Database Fundamentals

db conn execute{}: Writing to a Database

To write to a database you should use conn:execute{}.

Unlike conn:merge{}, conn:execute{} does not handle database transactions automatically. When you use conn:execute{}, it is your responsibility to manage how transactions are handled.

To read from a database you should use conn:query{}.

How It Works

To write to a database you can use conn:execute{}.

This allows you to execute any ad hoc SQL statement on a database, including UPDATE and INSERT statements (unlike conn:query{} which will not run UPDATE and INSERT statements). You can also use conn:execute{} to call a stored procedure.

Tip: While conn:query{} will not run UPDATE or INSERT statements, it will run other statements that change the database, e.g., DELETE, REPLACE, and calling stored procedures. However we recommend that you use conn:execute{} for commands that change the database.

By default, SQL statements specified in calls to conn:execute{} are not executed while you are editing the script. They are only executed when the channel is being run. This behavior can be overridden by setting the live parameter to true, in which case the statements are executed every time the script is executed in the editor. Be cautious about using live=true since the script is executed many times to get the annotation and auto-completion data (which can cause many INSERTs and UPDATEs) .

In this example setting live = true and advancing through the sample data in the editor will add rows to the Patient table:

Return Values

Both conn:execute{} and conn:query{} both return a pair of values:

  1. The last recordset selected by the SQL statement (or nil if the statement resulted in no recordsets)
  2. The array of all recordsets resulting from the SQL statement (if no recordsets were produced, the array will be empty)

The following screenshot illustrates how multiple result sets are rendered in the editor:

Error Handling

Both conn:execute{} and conn:query{} throw errors if a database error is encountered. The errors are regular Lua errors and will cause the execution of the script to halt, unless they are caught by exercising Lua error handling mechanisms.

In this case we tried to insert a duplicate Patient record, which caused a primary key violation:

The error thrown is a table with two fields:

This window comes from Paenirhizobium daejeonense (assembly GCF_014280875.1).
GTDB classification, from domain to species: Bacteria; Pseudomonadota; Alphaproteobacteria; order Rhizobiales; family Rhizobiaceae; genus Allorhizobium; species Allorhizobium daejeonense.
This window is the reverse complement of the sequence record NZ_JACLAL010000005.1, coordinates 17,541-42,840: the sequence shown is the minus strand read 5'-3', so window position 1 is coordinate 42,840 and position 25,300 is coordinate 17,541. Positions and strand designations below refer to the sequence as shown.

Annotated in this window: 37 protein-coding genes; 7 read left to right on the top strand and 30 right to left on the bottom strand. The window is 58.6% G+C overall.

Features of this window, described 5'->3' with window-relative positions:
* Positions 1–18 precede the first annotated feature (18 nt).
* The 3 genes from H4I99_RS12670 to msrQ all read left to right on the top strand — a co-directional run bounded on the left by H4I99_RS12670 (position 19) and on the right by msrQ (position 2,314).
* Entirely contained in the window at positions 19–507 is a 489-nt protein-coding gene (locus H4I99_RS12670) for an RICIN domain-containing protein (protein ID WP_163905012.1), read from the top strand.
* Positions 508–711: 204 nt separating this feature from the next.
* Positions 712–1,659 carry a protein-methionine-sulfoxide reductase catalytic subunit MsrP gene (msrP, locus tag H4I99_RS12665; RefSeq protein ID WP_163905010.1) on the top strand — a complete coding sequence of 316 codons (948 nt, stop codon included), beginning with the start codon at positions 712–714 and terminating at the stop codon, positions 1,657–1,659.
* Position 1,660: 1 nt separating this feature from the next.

1. message: a string with the description of the error
  2. code: an integer error code returned by the database. Currently, error codes from ODBC sources and MySQL databases are supported.

We added a protected Lua call (pcall) and, as you see below, the error is captured, and the procedure is no longer halted:

Sample Code

This code includes everything we have done above. You can use this sample_data.txt data file.

local conn = db.connect{
   api=db.SQL_SERVER, 
   name='Test', 
   user='root', 
   password='password', 
   live = true
}

function main(Data)
   --conn:execute{sql='DELETE FROM Patient', live=true}
   local Msg, Name = hl7.parse{vmd='demo.vmd', data=Data}
   local Out = hl7.message{vmd='demo.vmd', name=Name}
   Out:mapTree(Msg)
   -- do some processing on Out before saving to databse

   if Name=='ADT' then
      local Success, Error = pcall(addPatient, Out.PID)
      if (not Success) then
         trace(Error)
         trace(Error.code)
         trace(Error.message)
      end
   end

   conn:query{sql='SELECT * FROM Patient'}
   local R1, R2 = conn:execute{
      sql='SELECT * FROM Kin; SELECT * FROM Patient', 
      live=true
   }
   trace(R1, R2)
end

function addPatient(PID)
   conn:execute{
      sql=[[INSERT INTO Patient(
      Id, 
      LastName, 
      GivenName,
      Race,
      PhoneHome,
      PhoneBusiness,
      Religion,
      MaritalStatus,
      Ssn,
      LicenseNumber
   ) 
      VALUES(']]
      ..PID[3][1][1].."', '"
      ..PID[5][1][1][1].."', '"
      ..PID[5][1][2].."', '"
      ..PID[10][1][1].."', '"
      ..PID[13][1][1].."', '"
      ..PID[14][1][1].."', '"
      ..PID[17][1].."', '"
      ..PID[16][1].."', '"
      ..PID[19].."', '"
      ..PID[20][1].."'"
      ..")",
   live=true
   }
end

What’s Next?

We have shown you the basics of using conn:execute{}, you will need to adapt this to your own needs. We suggest you investigate the database tutorials and examples in the Mapping To/From Databases section of the wiki.

See the following links for more information about working with databases:

Please contact support at support@interfaceware.com if you need more help.

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